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Monday, February 23, 2015




A funny thing happened over these past three weeks.  While staying in Bangkok, for 18 nights, it turns out that a group of us went to the same restaurant 15 of those 18 nights…and typically stayed roughly two hours each night.  We can think of no other time when something like this occurred.  What, on earth, would lead anyone to return to the same restaurant night after night—particularly in a popular world city with more great restaurant choices than one can count?


Before attempting an answer to this question, a little about the restaurant.  Located in perhaps the most popular catering-mainly-to-Japanese part of Bangkok (with numerous sushi bars and other Japanese restaurants and, yes, girly clubs), this one is relatively new.  Named Shakariki 432”, what distinguishes it first and foremost from all the other Japanese outlets in the neighborhood is its unique façade:  bright red Japanese lanterns overhang the front door of what appears on first sight to be a tiny traditional Japanese home.  Unlike the other nearby venues, this one alone seems to have been lifted directly from one of those intimate Osaka side streets and plopped down right here.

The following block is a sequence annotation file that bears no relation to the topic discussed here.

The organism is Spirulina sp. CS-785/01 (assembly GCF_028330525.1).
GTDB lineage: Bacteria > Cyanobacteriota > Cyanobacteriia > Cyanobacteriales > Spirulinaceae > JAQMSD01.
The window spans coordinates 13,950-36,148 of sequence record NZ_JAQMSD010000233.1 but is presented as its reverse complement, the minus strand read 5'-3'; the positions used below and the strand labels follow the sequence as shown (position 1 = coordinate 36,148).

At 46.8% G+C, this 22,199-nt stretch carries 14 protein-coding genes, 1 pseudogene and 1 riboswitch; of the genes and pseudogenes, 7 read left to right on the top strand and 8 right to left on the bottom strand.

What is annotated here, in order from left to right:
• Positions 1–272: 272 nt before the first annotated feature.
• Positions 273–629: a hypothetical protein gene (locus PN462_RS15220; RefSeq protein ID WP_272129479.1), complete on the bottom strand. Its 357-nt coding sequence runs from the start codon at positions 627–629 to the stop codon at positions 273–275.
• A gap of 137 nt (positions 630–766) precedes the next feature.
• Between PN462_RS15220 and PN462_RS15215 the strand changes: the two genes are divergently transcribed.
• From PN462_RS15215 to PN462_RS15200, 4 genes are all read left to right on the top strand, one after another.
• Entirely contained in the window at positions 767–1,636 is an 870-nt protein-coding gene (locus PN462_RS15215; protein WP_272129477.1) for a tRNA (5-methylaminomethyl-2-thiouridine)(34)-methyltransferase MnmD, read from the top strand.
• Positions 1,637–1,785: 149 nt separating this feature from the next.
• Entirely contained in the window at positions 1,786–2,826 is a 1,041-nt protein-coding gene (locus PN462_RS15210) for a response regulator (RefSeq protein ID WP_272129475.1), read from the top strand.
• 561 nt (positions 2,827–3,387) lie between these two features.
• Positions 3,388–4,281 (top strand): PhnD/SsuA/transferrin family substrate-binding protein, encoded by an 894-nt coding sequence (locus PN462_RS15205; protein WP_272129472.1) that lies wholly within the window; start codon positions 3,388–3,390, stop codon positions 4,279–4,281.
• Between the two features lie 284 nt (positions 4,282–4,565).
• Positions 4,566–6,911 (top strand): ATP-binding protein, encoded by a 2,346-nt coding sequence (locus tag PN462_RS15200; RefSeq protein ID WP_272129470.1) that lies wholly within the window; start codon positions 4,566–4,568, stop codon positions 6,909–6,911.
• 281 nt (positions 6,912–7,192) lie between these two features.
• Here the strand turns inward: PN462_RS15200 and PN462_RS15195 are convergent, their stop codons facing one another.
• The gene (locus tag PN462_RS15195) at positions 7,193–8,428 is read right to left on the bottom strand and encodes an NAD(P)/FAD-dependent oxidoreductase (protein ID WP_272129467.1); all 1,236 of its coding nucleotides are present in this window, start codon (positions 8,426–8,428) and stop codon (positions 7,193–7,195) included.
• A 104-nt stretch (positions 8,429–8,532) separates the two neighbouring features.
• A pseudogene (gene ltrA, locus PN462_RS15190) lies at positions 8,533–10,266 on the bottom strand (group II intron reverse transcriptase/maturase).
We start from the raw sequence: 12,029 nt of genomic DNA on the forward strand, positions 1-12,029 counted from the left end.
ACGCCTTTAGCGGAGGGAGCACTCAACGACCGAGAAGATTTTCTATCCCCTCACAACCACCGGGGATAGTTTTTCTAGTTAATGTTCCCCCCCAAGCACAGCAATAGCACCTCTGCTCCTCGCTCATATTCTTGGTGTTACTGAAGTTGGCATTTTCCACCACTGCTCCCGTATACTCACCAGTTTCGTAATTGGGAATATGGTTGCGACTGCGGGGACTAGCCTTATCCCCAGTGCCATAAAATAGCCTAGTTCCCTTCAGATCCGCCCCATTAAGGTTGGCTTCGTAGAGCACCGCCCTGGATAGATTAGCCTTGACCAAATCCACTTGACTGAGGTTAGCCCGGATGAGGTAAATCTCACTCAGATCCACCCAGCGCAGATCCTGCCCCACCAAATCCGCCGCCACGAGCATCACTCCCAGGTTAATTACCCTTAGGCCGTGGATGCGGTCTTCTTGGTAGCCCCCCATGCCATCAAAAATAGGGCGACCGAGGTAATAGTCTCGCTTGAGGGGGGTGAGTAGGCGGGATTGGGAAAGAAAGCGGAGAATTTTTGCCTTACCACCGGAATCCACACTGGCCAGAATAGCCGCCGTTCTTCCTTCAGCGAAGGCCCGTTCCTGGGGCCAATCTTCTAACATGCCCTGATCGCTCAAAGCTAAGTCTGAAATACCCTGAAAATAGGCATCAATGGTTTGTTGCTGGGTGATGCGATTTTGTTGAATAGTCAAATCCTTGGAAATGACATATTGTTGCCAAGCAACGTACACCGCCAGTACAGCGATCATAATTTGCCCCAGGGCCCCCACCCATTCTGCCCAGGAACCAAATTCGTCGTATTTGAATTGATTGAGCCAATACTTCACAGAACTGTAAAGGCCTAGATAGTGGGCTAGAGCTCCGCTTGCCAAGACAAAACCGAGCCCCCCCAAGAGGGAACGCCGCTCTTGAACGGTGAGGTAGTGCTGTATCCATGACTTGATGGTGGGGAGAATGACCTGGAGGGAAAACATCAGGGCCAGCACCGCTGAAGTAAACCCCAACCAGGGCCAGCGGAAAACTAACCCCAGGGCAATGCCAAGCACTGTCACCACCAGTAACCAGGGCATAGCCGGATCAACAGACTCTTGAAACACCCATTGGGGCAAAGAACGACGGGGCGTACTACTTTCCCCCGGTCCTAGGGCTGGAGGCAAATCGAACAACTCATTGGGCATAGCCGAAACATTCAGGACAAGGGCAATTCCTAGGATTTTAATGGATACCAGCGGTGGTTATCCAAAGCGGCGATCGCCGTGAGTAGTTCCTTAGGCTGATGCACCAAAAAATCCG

As soon as you step inside, the sushi chefs and kitchen staff shout out a boisterous “Irasshaimase!” (“Welcome”) even before you close the door.  And, especially for anyone who has ever visited places like this in Tokyo, you feel at once that you’ve been teleported to the heart of that city.  The first floor offers maybe ten conventional feet-on-the-floor tables, though the décor is 1000% authentic Japanese posters, calligraphy, and “rising sun” colors.  But the real place to sit is upstairs where shoes come off and tables are at floor-level…and surrounding shelves house any number of shochu and sake brands—many with customers’ names already on them, awaiting their return for yet another night.